Once, one of our neighbor brought homemade tzatziki sauce in a community party. It was so delicious and herbaceous that I ate it with spoon. She told me that original tzatziki recipe often has more herbs, and may or may not have lemon juice. Restaurants mostly add dill leaves because that is most common flavor contributor after yogurt, garlic, and cucumber. Since then, I often add some fresh mint (whenever available), dill leaves, and even some chopped parsley in tzatziki.

To make tzatziki sauce, I grate hothouse cucumber on coarse grater (you can also small dice), salt it and leave aside. This helps cucumber loose water which helps keep yogurt dip fresh longer. Once cucumber loose water, then wrap it in muslin cloth and squeeze out as much water as possible. This step is important otherwise tzatziki will get watery very quickly. (Do check my notes if you plan to make Tzatziki ahead of time.)

I then mix Greek thick yogurt with tzatziki seasonings - garlic, lemon juice, salt and black pepper. then fold cucumber and fresh herbs in it. I also add hint of cumin powder for more depth of flavor.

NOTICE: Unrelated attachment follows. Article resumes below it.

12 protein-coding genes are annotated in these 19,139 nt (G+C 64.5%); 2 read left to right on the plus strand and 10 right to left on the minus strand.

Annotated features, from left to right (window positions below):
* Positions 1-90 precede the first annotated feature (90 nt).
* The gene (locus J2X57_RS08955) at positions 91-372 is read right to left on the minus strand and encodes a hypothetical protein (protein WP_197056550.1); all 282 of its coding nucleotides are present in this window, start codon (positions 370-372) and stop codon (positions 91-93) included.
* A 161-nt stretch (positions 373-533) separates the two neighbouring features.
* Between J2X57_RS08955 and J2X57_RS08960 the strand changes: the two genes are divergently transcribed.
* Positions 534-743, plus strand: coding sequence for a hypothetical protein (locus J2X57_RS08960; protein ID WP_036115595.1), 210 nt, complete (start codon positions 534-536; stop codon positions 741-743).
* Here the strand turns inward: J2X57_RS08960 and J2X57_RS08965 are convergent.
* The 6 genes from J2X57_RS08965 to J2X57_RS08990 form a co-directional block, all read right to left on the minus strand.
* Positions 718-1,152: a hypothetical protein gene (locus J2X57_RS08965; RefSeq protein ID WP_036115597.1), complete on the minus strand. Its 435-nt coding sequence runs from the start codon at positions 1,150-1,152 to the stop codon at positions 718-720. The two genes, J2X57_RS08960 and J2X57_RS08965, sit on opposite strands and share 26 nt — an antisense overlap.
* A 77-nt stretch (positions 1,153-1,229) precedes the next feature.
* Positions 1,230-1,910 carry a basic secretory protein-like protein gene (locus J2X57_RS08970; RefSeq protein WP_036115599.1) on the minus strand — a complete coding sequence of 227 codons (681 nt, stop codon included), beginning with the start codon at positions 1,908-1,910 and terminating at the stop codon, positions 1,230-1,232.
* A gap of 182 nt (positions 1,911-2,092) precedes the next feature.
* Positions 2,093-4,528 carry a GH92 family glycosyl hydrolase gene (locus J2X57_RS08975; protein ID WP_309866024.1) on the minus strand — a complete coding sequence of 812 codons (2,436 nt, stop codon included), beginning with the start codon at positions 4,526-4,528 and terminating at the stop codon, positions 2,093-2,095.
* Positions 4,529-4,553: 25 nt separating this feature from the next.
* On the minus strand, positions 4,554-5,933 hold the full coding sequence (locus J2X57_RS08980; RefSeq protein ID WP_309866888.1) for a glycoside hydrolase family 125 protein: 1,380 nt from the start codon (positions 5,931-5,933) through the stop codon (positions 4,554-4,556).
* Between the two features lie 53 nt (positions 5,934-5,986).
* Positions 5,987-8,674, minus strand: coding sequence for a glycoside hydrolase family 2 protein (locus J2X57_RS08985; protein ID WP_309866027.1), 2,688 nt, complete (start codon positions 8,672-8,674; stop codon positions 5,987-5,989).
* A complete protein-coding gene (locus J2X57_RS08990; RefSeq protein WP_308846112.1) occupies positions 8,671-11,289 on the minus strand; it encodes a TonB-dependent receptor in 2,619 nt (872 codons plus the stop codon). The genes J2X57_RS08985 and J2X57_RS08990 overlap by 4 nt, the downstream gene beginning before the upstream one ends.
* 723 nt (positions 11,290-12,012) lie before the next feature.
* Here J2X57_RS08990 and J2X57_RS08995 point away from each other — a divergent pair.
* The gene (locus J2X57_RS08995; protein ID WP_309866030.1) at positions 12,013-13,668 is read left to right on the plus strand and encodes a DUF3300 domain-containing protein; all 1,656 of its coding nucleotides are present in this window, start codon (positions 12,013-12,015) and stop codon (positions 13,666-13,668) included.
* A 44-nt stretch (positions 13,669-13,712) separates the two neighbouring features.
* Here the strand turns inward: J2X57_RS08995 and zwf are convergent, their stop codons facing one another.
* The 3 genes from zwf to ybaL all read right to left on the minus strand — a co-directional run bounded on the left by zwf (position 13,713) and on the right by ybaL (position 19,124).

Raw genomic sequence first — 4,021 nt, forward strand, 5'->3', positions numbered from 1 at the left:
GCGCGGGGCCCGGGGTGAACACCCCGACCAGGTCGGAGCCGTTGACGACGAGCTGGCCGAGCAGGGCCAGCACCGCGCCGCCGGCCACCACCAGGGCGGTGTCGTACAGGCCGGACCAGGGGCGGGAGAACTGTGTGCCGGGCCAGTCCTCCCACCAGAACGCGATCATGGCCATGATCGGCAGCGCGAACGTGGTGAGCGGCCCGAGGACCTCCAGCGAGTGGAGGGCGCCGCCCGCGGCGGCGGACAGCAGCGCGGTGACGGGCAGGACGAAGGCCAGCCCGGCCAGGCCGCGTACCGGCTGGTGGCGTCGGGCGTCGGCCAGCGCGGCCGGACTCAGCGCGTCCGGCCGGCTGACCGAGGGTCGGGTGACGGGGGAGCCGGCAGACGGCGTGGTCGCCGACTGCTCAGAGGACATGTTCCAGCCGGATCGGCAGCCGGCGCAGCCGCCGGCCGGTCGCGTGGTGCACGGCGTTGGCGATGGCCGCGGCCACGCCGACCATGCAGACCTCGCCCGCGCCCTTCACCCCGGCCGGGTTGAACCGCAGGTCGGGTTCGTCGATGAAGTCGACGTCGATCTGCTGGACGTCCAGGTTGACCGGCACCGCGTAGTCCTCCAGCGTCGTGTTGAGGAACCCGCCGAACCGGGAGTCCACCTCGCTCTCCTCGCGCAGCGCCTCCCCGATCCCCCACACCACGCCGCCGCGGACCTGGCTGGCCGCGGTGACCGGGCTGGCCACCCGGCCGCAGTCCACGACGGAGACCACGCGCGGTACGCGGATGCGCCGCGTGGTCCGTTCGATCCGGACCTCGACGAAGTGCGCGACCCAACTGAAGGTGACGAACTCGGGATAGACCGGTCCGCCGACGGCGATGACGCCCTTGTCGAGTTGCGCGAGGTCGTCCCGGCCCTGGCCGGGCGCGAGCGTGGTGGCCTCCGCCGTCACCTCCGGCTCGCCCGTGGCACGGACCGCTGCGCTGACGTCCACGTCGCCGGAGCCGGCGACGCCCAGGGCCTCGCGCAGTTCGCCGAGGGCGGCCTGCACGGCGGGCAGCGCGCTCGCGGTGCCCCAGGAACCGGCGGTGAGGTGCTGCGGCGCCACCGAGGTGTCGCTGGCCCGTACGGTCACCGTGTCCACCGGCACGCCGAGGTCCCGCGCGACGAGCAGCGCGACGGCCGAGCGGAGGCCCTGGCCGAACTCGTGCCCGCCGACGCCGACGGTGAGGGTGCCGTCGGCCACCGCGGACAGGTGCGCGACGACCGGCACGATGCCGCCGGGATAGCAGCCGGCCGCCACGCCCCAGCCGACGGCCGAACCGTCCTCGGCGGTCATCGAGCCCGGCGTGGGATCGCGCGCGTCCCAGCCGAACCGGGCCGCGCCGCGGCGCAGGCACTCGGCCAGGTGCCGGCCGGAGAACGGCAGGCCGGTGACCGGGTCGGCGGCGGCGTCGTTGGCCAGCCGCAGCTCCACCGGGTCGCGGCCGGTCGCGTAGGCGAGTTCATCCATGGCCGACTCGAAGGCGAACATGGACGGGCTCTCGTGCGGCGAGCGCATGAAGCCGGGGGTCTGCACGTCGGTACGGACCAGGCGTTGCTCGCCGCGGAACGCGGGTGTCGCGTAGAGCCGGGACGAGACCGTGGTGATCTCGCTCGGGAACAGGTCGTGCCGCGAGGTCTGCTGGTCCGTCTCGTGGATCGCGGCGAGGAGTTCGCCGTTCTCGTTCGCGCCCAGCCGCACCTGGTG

Note: I skip lemon juice or add less if yogurt is very tart.

Tzatziki sauce should always be served chilled which makes it a perfect healthy summer dip. Chilling in refrigerator also brings out flavor of dill and garlic with yogurt. If serving next day, I highly recommend adding salt 15-20 minutes before serving.


In-case you don't have Greek yogurt in hand and still want to make Tzatziki? Try this simple trick to make Greek-style yogurt at home. In-fact, at home you can make Greek Yogurt without thickeners but it does need extra time.

To make Greek yogurt, take regular plain yogurt (not a watery yogurt drink but regular plain yogurt). Add 2 cups of yogurt into a double fold of muslin cloth. Gently grab four corners of the cloth and loosely tie a knot or close with a rubber-band. Leave aside on kitchen sink, in a colander.